Sure, I agree, mostly. Make doesn't suck. I use it, works well.
But then why do most users of make actually use it like a compiler's intermediate code pass with some program generating makefiles automatically? Those makefiles suck big time. I rarely see hand written but when I do I find they build fast and are easy to maintain.
Is it really necessary to track every last dependency of every last blasted header file? We all know the result, all the world depends on *.h anyway. Just go to the top and do a clean build. You know that is the only thing you will really trust. My current bit of work is 240,000 lines, clean build in 9 seconds on a good computer. (Is make -j 6 on a six core cheating? Then 22 seconds for non-parallel.) Just what are people doing to turn this in to such a problem?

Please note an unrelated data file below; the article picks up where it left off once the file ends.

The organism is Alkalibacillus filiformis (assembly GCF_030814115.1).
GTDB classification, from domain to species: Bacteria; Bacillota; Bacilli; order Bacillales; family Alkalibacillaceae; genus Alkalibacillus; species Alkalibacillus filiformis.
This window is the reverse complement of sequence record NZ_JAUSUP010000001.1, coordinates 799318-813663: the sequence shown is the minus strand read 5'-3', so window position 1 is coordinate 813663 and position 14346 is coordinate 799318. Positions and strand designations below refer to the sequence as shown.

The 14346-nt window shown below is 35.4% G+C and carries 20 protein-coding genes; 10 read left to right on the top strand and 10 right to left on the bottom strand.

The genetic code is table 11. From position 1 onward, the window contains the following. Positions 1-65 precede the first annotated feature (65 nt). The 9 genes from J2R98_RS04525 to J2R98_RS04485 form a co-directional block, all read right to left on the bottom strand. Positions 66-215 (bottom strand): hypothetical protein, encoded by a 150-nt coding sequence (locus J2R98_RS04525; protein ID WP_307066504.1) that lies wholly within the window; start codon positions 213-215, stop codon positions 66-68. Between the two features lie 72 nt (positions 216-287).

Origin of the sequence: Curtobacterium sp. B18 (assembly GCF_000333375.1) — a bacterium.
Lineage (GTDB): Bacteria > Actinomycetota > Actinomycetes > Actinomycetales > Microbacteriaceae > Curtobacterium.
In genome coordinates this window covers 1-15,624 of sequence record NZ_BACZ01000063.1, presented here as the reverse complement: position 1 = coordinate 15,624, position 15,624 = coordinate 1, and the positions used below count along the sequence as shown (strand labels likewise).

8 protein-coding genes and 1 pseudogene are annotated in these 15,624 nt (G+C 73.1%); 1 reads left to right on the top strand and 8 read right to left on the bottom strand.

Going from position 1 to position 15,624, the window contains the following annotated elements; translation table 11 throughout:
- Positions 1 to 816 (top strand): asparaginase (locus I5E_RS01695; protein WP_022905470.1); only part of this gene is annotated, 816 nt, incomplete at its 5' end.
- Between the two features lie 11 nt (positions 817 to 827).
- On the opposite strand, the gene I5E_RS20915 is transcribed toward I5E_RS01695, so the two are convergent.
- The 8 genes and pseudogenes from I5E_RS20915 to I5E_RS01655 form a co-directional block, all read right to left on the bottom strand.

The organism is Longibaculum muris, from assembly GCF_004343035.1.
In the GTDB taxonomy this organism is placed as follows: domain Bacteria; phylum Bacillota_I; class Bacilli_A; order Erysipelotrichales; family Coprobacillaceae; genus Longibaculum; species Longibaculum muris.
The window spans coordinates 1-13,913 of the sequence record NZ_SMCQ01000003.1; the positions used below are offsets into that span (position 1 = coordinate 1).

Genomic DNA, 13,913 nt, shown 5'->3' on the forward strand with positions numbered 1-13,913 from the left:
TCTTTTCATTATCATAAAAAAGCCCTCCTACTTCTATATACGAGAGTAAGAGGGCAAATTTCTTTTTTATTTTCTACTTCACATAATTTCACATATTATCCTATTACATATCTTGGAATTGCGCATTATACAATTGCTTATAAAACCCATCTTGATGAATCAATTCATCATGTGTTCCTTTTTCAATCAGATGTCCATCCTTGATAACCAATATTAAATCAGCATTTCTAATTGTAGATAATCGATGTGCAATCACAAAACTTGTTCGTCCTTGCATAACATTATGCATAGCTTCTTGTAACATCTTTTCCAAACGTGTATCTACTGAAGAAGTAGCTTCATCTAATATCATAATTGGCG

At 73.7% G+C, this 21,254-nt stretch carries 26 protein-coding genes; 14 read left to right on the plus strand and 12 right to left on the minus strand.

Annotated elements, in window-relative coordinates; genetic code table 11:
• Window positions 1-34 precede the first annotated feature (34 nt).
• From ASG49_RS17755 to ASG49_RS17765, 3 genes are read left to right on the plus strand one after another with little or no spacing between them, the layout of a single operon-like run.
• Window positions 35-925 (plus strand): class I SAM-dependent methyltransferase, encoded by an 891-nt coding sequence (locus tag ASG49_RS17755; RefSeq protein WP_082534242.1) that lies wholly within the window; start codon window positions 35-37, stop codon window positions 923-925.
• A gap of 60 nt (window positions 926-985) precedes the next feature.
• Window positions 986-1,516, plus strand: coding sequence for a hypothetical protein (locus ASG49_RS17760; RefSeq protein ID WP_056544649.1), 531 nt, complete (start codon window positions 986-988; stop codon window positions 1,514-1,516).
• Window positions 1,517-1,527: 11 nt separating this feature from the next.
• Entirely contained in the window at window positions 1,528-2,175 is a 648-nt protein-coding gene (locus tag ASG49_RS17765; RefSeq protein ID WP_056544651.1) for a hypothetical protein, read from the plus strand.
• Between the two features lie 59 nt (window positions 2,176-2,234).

Is it by refusing to modularise code and building 240,000,000 lines as one cohesive unit? Or is it by using C++ and making a million tiny .cpp files so the header universe gets recompiled a million times? Autotools? They seem to take a year and a day. No, don't tell me, there are many answers.